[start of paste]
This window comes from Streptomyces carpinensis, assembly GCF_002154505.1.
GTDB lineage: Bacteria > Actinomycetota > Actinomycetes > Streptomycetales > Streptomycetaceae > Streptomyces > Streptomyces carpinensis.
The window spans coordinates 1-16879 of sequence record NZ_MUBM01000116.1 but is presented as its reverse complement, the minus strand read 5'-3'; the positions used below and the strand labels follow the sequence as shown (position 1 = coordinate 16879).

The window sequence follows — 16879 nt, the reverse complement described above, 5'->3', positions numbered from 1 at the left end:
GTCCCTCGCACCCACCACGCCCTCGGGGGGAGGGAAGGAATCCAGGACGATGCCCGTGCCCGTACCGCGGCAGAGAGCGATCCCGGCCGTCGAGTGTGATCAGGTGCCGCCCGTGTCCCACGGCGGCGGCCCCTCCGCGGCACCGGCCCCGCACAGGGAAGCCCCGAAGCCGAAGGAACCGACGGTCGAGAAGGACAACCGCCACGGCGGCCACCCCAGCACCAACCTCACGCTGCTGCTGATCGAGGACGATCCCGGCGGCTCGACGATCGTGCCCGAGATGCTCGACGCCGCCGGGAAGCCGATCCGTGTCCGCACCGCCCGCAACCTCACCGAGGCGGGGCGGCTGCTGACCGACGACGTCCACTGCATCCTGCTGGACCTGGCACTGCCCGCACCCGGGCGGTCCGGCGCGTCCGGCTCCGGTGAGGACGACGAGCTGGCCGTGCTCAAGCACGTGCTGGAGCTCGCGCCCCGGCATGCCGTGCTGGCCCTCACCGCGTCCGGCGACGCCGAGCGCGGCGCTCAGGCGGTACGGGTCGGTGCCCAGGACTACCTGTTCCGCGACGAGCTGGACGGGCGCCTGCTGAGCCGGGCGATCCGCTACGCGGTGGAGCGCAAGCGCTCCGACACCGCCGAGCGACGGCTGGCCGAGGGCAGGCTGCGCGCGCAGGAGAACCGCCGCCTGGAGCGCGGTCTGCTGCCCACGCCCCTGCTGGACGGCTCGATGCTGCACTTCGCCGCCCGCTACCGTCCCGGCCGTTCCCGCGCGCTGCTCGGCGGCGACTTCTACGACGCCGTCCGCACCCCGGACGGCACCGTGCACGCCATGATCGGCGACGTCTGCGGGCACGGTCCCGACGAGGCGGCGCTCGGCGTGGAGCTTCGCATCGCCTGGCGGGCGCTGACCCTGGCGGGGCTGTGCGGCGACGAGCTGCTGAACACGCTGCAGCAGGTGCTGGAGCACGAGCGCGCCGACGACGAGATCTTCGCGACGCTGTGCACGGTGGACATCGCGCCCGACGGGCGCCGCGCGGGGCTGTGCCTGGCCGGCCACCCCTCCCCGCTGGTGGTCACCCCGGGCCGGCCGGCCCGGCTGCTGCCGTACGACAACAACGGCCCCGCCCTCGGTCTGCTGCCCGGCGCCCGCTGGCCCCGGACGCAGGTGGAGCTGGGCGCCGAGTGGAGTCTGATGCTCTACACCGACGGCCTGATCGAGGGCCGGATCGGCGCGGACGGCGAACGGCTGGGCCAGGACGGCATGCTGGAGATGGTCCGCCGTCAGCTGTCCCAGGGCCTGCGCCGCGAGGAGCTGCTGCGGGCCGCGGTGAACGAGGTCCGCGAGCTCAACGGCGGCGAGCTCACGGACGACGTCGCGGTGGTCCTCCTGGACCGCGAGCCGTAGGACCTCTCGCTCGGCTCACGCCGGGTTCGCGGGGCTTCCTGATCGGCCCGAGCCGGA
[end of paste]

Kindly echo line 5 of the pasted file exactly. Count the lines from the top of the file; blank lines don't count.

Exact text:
GTCCCTCGCACCCACCACGCCCTCGGGGGGAGGGAAGGAATCCAGGACGATGCCCGTGCCCGTACCGCGGCAGAGAGCGATCCCGGCCGTCGAGTGTGATCAGGTGCCGCCCGTGTCCCACGGCGGCGGCCCCTCCGCGGCACCGGCCCCGCACAGGGAAGCCCCGAAGCCGAAGGAACCGACGGTCGAGAAGGACAACCGCCACGGCGGCCACCCCAGCACCAACCTCACGCTGCTGCTGATCGAGGACGATCCCGGCGGCTCGACGATCGTGCCCGAGATGCTCGACGCCGCCGGGAAGCCGATCCGTGTCCGCACCGCCCGCAACCTCACCGAGGCGGGGCGGCTGCTGACCGACGACGTCCACTGCATCCTGCTGGACCTGGCACTGCCCGCACCCGGGCGGTCCGGCGCGTCCGGCTCCGGTGAGGACGACGAGCTGGCCGTGCTCAAGCACGTGCTGGAGCTCGCGCCCCGGCATGCCGTGCTGGCCCTCACCGCGTCCGGCGACGCCGAGCGCGGCGCTCAGGCGGTACGGGTCGGTGCCCAGGACTACCTGTTCCGCGACGAGCTGGACGGGCGCCTGCTGAGCCGGGCGATCCGCTACGCGGTGGAGCGCAAGCGCTCCGACACCGCCGAGCGACGGCTGGCCGAGGGCAGGCTGCGCGCGCAGGAGAACCGCCGCCTGGAGCGCGGTCTGCTGCCCACGCCCCTGCTGGACGGCTCGATGCTGCACTTCGCCGCCCGCTACCGTCCCGGCCGTTCCCGCGCGCTGCTCGGCGGCGACTTCTACGACGCCGTCCGCACCCCGGACGGCACCGTGCACGCCATGATCGGCGACGTCTGCGGGCACGGTCCCGACGAGGCGGCGCTCGGCGTGGAGCTTCGCATCGCCTGGCGGGCGCTGACCCTGGCGGGGCTGTGCGGCGACGAGCTGCTGAACACGCTGCAGCAGGTGCTGGAGCACGAGCGCGCCGACGACGAGATCTTCGCGACGCTGTGCACGGTGGACATCGCGCCCGACGGGCGCCGCGCGGGGCTGTGCCTGGCCGGCCACCCCTCCCCGCTGGTGGTCACCCCGGGCCGGCCGGCCCGGCTGCTGCCGTACGACAACAACGGCCCCGCCCTCGGTCTGCTGCCCGGCGCCCGCTGGCCCCGGACGCAGGTGGAGCTGGGCGCCGAGTGGAGTCTGATGCTCTACACCGACGGCCTGATCGAGGGCCGGATCGGCGCGGACGGCGAACGGCTGGGCCAGGACGGCATGCTGGAGATGGTCCGCCGTCAGCTGTCCCAGGGCCTGCGCCGCGAGGAGCTGCTGCGGGCCGCGGTGAACGAGGTCCGCGAGCTCAACGGCGGCGAGCTCACGGACGACGTCGCGGTGGTCCTCCTGGACCGCGAGCCGTAGGACCTCTCGCTCGGCTCACGCCGGGTTCGCGGGGCTTCCTGATCGGCCCGAGCCGGA